Hanukkah: How to Control the Fried Food Frenzy!

by in Healthy Holidays, December 17, 2011

Fried foods are a big part of this holiday of lights. Eight days of latkes and jelly doughnuts can rack up the calories in an unhealthy heartbeat. Here are tips to get you through this year’s Hanukkah festivities.

Avoid Jelly Doughnut Overload
A store-bought jelly doughnut has an average of 300 calories and 16 grams of fat. Choose one or two nights to indulge, and hold back on the rest. You can also opt for mini versions like Dunkin’ Donuts munchkins with 80 calories and 4 grams of fat each.

You can also make your own baked version or mini doughnuts. Here are a few recipes to try:

If you REALLY think you need jelly doughnuts every night, read up on how you can control the urge.

Healthier latkes are possible!
Hanukkah isn’t the same without deep-fried potato pancakes. Boxed mixes or frozen versions are the typical go-to versions for many folks. But I was shocked to find ingredients like sulfites and palm oil (a trans fat) inpopular varieties. If you choose to do the boxed version, then read the ingredient list and choose wisely.

Come holiday time, you don’t need to eat an entire stack. Decide which nights you’ll indulge in one or two of these fried goodies and stick with lighter toppers like applesauce, nonfat Greek yogurt or reduced fat sour cream. If you really need the full-fat sour cream, then a dollop (about 1 tablespoon) should do the trick. Need more tricks for lighter latkes? Check out our tips here.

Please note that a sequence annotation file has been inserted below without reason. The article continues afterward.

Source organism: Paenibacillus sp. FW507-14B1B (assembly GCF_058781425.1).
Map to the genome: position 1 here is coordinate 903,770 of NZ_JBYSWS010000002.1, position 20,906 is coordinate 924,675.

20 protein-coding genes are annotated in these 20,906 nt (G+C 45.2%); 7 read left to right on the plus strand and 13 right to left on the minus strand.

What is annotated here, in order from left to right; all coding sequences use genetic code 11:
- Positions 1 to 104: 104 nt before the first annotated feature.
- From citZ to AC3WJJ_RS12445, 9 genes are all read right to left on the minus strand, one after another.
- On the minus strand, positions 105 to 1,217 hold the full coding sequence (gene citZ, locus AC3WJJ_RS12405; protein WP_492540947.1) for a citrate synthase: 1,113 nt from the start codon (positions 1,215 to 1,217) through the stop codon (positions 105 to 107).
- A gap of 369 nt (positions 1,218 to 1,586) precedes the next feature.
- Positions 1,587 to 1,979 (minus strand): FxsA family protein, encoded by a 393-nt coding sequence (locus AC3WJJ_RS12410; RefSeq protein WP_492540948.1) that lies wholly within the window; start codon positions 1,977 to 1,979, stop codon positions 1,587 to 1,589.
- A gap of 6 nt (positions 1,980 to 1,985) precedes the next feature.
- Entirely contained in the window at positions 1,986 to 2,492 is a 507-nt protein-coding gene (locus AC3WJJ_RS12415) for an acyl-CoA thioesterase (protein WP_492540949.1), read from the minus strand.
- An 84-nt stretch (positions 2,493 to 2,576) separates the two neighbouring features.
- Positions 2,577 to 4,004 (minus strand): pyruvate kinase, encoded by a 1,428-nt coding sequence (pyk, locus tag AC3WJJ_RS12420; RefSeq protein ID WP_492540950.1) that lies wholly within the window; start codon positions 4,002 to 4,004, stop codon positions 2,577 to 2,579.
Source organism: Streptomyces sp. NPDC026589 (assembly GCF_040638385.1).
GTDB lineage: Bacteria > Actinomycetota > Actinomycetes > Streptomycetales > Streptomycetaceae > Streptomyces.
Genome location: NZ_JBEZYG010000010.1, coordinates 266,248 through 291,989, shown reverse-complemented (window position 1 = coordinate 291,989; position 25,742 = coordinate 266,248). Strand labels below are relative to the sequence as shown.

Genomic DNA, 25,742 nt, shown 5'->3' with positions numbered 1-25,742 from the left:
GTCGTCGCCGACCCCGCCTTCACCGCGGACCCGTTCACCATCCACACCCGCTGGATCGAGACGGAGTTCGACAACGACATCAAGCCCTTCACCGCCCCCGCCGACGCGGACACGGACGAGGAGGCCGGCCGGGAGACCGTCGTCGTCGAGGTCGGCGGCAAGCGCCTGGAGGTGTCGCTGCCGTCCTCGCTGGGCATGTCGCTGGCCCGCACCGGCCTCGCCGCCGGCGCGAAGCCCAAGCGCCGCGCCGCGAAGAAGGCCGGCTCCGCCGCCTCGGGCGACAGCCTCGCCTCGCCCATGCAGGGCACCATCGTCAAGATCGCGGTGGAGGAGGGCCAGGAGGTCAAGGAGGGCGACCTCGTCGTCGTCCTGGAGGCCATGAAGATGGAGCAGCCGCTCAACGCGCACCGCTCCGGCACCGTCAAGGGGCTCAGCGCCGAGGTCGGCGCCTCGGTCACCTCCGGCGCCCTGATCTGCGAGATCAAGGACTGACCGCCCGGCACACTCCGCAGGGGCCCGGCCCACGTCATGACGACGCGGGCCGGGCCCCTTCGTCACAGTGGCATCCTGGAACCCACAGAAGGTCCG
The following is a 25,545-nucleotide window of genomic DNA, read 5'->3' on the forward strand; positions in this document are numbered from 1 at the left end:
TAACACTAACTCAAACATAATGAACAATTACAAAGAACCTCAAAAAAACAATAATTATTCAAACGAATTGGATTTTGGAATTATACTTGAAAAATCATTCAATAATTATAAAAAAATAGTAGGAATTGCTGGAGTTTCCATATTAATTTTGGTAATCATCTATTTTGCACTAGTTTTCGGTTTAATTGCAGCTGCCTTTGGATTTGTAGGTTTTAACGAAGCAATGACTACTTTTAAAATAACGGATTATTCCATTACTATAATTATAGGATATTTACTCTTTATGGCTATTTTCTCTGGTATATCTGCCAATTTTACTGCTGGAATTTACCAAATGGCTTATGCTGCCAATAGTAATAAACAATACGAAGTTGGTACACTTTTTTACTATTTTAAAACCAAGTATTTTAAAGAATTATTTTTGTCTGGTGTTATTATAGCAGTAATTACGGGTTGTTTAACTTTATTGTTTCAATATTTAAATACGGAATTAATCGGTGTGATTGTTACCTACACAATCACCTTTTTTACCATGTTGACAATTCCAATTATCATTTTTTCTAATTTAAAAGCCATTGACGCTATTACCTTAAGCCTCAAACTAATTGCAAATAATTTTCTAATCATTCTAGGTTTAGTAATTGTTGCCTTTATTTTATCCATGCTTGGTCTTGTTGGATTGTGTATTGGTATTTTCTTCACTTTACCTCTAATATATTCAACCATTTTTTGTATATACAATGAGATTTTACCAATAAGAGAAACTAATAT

Latkes don’t always have to be fried. Choose a night or two to try these lighter versions.

Plan Wisely
Your Hanukkah can include traditional goodies, but be sure to balance out the rest of the meal with non-fried options that are lower in calories like in this sample menu.

TELL US: How do you avoid overindulging in fried food during Hanukkah?

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Toby Amidor, MS, RD, CDN, is a registered dietitian and consultant who specializes in food safety and culinary nutrition. See Toby’s full bio »

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Comments (1,038)

  1. Sarah says:

    Palm oil isn't a trans fat, unless its partially hydrogenated. Palm oil is a saturated fat.

  2. Janel says:

    I've made muffin tin baked latkes in the past (I think the recipe is from Eating Well) which is great for less fat and portion control! But last night I went all out with the fried latkes the way they're supposed to be…in moderation! Happy Hanukah :)

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